Mexico missing: Thousands march to demand full investigation
Thousands of people have taken part in demonstrations in Mexico City to demand a full investigation into the disappearance of 43 students four months ago.
The trainee teachers went missing after taking part in a protest in the south-western town of Iguala on 26 September.
Prosecutors say they were seized by local police and handed over to a local gang, which killed them.
Those marching included the families of the missing students.
They started their journey from four different suburbs of Mexico City and headed to the city's main square, the Zocalo.
More than 100,000 people have been killed or have disappeared in Mexico.
But the BBC's Katy Watson in Mexico City says the case of the 43 students has galvanised Mexicans angry with high levels of corruption and collusion between local authorities, police and criminal gangs.
'Carry on fighting'
Relatives of the 43 trainee teachers are sceptical about the official version of their disappearance.
"We will carry on fighting until we find them, until the end," Macedonia Torres, the mother of one the missing students, told Grupo Formula radio.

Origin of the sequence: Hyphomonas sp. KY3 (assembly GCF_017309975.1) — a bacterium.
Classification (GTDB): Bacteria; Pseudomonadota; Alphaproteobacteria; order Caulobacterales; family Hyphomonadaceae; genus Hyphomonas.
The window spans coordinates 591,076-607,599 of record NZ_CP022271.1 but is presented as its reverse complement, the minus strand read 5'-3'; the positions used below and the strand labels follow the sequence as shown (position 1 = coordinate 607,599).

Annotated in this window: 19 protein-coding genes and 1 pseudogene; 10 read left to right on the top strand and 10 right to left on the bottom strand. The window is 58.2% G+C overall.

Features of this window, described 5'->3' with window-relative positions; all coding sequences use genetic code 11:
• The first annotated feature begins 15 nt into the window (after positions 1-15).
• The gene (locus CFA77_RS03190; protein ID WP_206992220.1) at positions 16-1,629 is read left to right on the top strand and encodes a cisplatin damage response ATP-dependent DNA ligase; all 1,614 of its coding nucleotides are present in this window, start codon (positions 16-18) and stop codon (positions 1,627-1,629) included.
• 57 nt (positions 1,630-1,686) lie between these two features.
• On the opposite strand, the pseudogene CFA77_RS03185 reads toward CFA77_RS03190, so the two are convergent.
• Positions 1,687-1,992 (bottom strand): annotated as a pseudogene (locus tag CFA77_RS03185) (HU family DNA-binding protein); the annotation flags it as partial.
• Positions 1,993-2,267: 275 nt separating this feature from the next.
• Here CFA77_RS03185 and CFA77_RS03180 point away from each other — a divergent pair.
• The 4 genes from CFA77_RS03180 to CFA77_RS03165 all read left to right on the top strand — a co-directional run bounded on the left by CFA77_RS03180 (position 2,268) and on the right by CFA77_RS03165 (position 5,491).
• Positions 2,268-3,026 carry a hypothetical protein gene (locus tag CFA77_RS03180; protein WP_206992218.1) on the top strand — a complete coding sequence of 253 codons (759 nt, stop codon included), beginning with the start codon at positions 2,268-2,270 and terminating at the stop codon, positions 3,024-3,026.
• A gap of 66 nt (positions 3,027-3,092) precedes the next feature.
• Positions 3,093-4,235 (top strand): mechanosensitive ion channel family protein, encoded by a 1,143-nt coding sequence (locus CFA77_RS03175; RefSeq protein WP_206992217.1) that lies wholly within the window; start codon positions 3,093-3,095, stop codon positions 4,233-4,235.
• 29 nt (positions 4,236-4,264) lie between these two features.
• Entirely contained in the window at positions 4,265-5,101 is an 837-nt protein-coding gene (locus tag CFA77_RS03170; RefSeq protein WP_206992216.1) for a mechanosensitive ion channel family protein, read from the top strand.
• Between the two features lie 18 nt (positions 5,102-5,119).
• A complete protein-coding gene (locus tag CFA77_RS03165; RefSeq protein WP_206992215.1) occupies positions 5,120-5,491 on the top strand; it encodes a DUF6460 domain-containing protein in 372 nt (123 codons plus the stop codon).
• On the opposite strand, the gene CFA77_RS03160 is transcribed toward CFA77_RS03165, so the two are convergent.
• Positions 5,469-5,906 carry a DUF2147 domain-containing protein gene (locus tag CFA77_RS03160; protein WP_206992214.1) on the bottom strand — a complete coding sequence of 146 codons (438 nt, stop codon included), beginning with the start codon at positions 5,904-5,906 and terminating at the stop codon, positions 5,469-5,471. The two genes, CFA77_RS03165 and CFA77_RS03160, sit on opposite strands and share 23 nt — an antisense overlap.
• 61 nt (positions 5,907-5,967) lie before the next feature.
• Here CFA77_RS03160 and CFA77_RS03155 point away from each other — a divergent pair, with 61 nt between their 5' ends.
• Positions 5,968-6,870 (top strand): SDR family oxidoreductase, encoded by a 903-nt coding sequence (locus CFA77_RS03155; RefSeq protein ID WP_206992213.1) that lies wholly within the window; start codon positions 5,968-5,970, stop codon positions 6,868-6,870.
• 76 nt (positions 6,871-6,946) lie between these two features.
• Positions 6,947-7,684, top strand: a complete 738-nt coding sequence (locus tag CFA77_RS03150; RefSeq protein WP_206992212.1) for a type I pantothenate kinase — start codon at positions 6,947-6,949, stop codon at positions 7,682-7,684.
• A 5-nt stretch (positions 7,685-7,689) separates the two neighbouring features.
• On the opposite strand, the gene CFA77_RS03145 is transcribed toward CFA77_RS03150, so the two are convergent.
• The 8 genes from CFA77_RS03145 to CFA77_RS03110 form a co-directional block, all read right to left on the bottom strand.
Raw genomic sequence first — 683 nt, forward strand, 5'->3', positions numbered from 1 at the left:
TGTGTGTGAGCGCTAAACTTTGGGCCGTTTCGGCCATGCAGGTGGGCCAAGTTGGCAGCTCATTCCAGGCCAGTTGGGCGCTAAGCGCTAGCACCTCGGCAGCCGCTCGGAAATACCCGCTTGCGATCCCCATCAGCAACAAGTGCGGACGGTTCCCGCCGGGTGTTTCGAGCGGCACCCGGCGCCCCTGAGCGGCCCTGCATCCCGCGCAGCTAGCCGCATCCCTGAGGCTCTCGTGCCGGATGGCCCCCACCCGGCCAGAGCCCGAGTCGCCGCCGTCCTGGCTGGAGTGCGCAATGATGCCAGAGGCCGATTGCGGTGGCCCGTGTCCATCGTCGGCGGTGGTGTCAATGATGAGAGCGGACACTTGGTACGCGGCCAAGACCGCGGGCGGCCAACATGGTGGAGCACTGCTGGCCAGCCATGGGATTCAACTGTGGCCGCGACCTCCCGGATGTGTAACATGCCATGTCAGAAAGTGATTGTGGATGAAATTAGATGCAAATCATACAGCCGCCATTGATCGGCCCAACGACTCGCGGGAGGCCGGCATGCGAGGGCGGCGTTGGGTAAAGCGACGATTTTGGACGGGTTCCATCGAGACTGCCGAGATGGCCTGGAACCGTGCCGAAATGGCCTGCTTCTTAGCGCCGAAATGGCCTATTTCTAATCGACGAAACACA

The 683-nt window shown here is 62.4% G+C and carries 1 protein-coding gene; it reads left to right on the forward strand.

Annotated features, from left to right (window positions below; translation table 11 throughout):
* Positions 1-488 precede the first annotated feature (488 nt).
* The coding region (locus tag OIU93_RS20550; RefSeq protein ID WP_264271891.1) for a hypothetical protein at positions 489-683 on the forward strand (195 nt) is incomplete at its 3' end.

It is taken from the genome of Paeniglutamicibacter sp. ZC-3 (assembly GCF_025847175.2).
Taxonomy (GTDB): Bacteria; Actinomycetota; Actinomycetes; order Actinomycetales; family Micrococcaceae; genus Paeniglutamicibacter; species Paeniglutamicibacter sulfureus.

"I don't believe they are dead. And if they are dead we will hold the government responsible," added Maximino Hernandez, father of Carlos Lorenzo Hernandez.
At the scene: BBC's Katy Watson in Mexico City
Tens of thousands of protestors marched to the capital's main square, many carrying pictures of the missing, waving blood-stained flags or posters saying "They were taken alive, we want them back alive now".
But in a country used to headlines of violence, the "mega-march" was largely peaceful.
Parents of the missing took turns to speak, calling for justice and for the government to do more to find out what happened to the missing students.
There is little faith, though, that the authorities will bring the perpetrators to justice.
Prosecutors say members of the gang confessed to killing the 43 and burning their bodies after they were told the students belonged to a rival gang.
But the remains of only one student, Alexander Mora, have been identified so far, after being taken for DNA tests at a forensic centre in Austria.
He was in his first year of studies at the rural teacher training college in Ayotzinapa, a college with a tradition of left-wing political activism.
Alexander Mora was part of a group of students who travelled to nearby Iguala on 26 September and, as part of a protest, commandeered a number of buses.
On their way back to their college the students were intercepted by police allegedly on the orders of the local mayor, who wanted to prevent them from disrupting a speech his wife was giving at a public event that evening.